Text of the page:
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Warriors of Numismatics: A Fascinating Look into History
Many economists and historians could reasonably make the case that the history of the world is the history of money. From the debasement of currency in the Roman Empire to the rise of the ‘sound pound,’ money has played a central role in the rise and fall of countries throughout the world. It is little wonder, then, that those who are interested in coin collecting tend to have a deep interest in history.
Important as money has been to world history, its value and who holds it, have been largely determined in war. The Babylonians, the Japanese, the Russians, and countless other civilizations built themselves largely on the backs of those whom they conquered, while the likes of the Iroquois and the Spartans continue to be remembered long after their peaks thanks to their ferocity.
Warriors of History
In recent years, some Mints have begun issuing coins that look back at some of history’s fiercest warriors. One of the leaders in this area is the New Zealand Mint, which released the Warriors of History collection. Issued for the small island nation of Niue, each coin was struck from 1 oz of .999 fine silver. Just 5,000 pieces of each release were struck.
Perhaps the most popular coin in the series was the Mongols. Despite having a force that was relatively small, the Mongols, under the leadership of Genghis Khan, built an empire that went from central Europe to the Sea of Japan. What they lacked in numbers the Mongols more than made up in skill and cunning. Their forces were among the best horsemen the world has ever known, and their archers could fire an arrow every ten seconds. They frequently deceived their enemies through sneak attacks, using dummies on horseback, and lighting strings of bonfires that made the armies appear larger than they were. The coin harking back to them features a colorized archer taking aim in the foreground against a backdrop of charging cavalry.
Another popular coin in this series features the Ayyubid. Lesser known than some of the other warriors honored in this collection, the Ayyubid reign was relatively short, spanning parts of the 12th and 13th centuries. This Sunni Muslim Kurdish dynasty fought off the Crusaders from Europe. Perhaps their most notable accomplishment was the Siege of Jerusalem in 1187. The coin features a colorized swordsman in the foreground with forces charging into battle on horseback in the background. A mosque is visible in the distance.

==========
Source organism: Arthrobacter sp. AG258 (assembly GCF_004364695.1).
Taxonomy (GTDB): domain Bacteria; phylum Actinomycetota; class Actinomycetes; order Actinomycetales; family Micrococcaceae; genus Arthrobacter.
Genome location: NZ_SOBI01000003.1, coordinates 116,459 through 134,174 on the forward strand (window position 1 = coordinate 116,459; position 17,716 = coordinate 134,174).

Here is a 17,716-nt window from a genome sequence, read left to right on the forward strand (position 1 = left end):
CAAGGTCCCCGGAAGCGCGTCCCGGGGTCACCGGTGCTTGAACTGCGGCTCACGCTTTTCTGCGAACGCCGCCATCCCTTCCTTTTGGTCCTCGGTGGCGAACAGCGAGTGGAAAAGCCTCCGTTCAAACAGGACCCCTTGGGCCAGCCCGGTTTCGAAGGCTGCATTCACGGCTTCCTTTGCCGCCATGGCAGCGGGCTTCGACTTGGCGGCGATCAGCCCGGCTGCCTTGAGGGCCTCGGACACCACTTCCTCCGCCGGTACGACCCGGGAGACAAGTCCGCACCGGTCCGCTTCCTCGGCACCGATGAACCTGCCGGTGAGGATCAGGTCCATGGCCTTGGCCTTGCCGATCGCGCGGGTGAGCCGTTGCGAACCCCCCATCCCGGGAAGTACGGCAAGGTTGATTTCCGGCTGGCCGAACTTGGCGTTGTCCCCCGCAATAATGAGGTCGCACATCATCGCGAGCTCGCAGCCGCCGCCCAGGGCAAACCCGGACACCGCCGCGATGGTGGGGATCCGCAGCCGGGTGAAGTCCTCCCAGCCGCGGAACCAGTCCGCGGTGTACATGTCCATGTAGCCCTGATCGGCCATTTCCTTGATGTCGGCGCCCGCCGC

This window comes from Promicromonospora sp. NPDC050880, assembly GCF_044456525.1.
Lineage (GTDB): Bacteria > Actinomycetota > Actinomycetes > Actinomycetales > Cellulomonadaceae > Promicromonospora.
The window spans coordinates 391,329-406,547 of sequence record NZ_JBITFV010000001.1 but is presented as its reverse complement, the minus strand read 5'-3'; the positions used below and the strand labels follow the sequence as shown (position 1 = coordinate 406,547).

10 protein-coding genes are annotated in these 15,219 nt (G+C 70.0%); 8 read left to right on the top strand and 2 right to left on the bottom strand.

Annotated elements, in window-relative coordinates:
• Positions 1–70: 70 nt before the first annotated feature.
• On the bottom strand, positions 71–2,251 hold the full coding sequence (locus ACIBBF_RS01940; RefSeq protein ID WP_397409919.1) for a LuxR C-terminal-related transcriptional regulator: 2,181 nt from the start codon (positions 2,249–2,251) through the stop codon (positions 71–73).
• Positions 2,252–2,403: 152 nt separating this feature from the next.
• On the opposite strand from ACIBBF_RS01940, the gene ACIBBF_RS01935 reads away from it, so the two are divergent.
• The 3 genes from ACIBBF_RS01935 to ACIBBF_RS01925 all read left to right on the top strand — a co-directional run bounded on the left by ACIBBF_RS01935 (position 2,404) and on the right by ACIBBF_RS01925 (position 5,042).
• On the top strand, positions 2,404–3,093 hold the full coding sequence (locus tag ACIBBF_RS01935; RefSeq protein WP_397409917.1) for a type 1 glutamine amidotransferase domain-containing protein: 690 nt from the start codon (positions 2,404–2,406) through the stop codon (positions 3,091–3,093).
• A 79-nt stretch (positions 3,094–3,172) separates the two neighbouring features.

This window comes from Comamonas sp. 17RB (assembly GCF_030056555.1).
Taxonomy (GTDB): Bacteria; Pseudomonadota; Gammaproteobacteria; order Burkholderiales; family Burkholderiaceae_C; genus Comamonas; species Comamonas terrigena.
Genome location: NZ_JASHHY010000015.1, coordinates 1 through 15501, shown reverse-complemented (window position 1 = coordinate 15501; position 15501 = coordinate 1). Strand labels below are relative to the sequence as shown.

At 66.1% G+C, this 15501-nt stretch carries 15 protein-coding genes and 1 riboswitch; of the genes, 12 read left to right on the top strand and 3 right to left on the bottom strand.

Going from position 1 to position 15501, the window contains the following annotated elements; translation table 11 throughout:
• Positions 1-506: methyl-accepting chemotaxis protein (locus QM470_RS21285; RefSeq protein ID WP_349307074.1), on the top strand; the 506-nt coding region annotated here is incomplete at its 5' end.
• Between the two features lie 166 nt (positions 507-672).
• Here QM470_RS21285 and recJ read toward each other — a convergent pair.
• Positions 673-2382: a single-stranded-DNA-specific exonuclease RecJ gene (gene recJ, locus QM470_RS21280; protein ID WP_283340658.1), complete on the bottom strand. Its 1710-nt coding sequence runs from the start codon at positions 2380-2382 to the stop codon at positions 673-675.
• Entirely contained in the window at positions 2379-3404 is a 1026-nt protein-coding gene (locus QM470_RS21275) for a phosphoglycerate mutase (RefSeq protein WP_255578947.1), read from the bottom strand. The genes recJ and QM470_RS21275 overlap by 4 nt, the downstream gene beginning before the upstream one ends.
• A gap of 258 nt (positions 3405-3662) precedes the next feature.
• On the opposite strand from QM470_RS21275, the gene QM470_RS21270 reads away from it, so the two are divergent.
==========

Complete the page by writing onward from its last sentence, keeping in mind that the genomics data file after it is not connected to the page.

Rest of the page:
Golden State Mint’s Aztec Rounds
The New Zealand Mint is hardly alone in its honoring of ancient warriors. Last year, Golden State Mint released a new Aztec Calendar round. The calendar is on the reverse, while a left-side profile of Emperor Cuauhtémoc, Mexico’s last Aztec king, features on the obverse. The Aztecs flourished from the 14th century into the 16th century. Every male Aztec began basic military training at a young age. This was particularly important in the culture because the military was the only means of upward social mobility. Taking prisoners was considered particularly important – and difficult – as those captured would often be used as human sacrifices in Aztec rituals. So important were war and sacrifices to the Aztec culture that they engaged in “Flower Wars,” or small scale, arranged battles held to show off their military might and to capture enemy combatants to sacrifice.
Important though real warriors are, mythical ones should not be forgotten. In 2016, South Korea began a new silver bullion and proof series with the release for the first ever Chiwoo Cheonwang. Chiyou, as he is also known, was reputed to be a tribal leader of an ancient Chinese tribe. He was reputed to control the weather by casting spells, a skill he used effectively in battle. Today, he is the mascot of the Republic of Korea’s soccer team. The 2018 edition shows him riding on horseback wielding his sword, which he is about to thrust through an enemy. This year’s release shows him surveying a battlefield from a mountaintop while balancing his sword and shield. The shield features Dokkaebi, a goblin that represents good fortune.
Golden State Mint's Spartan Rounds
Golden State Mint is at it again, this time with the first release of their Warriors series, which features a design that comemorates some of history's most iconic warriors, the Spartans. A society that revolved around warfare and military prowess, the Spartan people were fearsome warriors and renowned for their conquests. Even the women received some physical training, an unheard of concept at the time. Struck in .9999 fine silver, the reverse features a dynamic action shot of a Spartan warrior jumping in mid-air, clutching a spear in one had, while clasping his arrow ladden spear in the other, bearing the symbol of the Spartan city state.
The recent efforts of mints to honor the place of warriors in history has proven extremely popular among collectors. Some feature well known figures and civilizations, while others provide more of a learning opportunity for collectors. As you grow your collection, consider giving a nod to the past and some of its most important people and legends by picking up one or more of these coins.
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